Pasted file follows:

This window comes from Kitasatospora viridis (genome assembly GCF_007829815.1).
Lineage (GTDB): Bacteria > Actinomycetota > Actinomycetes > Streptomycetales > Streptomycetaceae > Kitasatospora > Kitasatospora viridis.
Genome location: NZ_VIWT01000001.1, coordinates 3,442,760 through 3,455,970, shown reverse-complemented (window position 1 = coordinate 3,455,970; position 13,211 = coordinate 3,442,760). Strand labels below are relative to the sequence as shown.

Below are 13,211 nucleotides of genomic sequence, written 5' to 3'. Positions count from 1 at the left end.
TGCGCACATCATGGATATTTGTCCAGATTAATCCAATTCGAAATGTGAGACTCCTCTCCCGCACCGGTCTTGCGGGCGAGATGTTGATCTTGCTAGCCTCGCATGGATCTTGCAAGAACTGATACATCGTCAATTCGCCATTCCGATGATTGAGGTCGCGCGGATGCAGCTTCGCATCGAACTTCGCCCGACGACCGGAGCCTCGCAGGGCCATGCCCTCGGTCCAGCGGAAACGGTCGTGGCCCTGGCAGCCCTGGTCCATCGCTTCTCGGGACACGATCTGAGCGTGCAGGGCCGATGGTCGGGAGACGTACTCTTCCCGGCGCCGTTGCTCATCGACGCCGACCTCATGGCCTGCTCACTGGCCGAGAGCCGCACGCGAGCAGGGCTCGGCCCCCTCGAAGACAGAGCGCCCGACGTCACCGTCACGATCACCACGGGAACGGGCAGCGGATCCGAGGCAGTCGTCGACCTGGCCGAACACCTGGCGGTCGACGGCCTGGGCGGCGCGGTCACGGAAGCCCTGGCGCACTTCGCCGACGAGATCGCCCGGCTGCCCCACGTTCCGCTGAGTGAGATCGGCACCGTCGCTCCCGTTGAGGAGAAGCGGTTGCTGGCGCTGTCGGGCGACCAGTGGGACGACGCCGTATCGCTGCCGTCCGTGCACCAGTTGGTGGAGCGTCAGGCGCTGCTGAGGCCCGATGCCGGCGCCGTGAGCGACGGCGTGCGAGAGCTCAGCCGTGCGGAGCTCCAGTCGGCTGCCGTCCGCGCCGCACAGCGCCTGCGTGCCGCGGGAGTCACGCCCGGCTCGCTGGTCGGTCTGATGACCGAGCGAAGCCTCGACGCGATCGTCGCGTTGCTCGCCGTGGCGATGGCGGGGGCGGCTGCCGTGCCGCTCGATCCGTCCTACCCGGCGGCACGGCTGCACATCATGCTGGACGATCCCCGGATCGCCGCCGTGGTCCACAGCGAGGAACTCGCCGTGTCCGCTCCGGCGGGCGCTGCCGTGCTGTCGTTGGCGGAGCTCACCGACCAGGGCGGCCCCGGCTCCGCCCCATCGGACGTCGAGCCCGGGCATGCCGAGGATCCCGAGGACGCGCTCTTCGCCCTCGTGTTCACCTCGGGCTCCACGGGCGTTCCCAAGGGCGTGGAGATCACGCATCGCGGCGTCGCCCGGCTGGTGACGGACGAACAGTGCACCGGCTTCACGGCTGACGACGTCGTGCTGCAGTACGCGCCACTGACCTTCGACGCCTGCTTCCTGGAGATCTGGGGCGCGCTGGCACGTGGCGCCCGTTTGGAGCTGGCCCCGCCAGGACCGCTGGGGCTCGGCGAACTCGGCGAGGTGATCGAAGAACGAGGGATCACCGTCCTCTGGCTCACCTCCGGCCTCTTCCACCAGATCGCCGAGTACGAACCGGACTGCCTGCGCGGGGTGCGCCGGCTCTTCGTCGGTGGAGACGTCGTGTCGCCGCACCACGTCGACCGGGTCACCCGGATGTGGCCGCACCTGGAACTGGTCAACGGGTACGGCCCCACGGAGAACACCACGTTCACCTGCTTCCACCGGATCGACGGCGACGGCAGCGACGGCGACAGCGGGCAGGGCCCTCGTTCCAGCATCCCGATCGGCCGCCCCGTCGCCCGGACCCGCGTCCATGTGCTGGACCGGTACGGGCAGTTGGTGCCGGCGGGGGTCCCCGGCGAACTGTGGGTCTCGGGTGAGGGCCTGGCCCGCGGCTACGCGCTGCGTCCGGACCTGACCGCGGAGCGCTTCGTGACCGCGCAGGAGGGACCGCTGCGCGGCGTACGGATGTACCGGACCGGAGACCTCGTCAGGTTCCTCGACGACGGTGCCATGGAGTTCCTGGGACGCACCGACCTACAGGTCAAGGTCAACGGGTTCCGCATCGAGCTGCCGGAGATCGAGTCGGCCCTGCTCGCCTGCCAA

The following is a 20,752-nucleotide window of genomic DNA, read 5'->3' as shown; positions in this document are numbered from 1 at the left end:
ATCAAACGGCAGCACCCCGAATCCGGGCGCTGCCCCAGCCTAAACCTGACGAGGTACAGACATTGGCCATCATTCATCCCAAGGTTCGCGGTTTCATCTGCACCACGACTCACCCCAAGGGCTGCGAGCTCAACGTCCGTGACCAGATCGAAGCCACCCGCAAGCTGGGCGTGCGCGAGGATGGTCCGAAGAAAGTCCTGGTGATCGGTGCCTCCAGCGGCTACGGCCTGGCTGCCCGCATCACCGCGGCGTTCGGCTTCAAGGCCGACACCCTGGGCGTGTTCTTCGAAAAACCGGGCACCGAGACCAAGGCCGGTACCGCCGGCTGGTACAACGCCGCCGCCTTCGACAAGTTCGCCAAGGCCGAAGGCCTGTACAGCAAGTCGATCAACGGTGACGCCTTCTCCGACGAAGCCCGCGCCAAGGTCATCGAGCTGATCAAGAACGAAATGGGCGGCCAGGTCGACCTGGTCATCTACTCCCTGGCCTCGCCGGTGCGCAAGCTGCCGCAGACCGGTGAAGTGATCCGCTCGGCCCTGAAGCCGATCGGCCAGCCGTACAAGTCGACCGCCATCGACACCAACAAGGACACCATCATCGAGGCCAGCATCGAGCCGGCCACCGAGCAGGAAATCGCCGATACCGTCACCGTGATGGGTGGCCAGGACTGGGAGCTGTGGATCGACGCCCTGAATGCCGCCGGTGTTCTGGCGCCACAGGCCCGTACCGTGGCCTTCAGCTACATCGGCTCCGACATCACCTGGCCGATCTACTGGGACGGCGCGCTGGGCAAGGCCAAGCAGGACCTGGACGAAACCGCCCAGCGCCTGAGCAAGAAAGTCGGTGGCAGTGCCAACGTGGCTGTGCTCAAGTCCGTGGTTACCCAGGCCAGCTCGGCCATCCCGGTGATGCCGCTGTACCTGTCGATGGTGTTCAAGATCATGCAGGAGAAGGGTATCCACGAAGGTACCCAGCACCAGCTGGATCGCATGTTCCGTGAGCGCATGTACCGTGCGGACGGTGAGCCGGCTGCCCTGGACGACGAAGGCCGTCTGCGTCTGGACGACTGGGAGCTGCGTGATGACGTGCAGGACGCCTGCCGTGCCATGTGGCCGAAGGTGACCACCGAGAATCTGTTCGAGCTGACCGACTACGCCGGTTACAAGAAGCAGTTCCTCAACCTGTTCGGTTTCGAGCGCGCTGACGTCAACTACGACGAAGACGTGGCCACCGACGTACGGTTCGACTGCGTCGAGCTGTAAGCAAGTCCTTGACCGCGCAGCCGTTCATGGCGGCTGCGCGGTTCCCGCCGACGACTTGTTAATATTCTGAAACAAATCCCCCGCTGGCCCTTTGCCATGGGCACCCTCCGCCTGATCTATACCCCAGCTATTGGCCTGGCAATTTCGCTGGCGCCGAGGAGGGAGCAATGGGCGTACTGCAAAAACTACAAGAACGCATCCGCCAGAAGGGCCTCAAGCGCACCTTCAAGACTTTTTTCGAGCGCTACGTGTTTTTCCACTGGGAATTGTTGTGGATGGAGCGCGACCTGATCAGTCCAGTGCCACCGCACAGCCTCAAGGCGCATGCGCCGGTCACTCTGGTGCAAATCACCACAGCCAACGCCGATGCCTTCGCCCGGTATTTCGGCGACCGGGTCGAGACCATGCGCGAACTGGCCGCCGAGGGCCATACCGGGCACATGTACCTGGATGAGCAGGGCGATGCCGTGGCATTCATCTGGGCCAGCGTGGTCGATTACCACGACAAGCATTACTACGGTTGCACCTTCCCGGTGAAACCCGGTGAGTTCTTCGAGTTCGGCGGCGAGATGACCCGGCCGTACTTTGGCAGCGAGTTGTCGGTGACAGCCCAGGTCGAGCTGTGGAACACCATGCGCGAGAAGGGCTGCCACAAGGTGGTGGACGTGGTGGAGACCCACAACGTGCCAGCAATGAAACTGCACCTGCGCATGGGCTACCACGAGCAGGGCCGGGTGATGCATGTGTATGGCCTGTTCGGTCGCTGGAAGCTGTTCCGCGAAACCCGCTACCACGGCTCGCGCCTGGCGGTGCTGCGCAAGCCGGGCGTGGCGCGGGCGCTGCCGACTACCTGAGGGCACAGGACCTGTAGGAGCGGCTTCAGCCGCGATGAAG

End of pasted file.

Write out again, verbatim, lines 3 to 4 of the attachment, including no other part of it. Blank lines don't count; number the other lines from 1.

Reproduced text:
Genome location: NZ_VIWT01000001.1, coordinates 3,442,760 through 3,455,970, shown reverse-complemented (window position 1 = coordinate 3,455,970; position 13,211 = coordinate 3,442,760). Strand labels below are relative to the sequence as shown.

Below are 13,211 nucleotides of genomic sequence, written 5' to 3'. Positions count from 1 at the left end.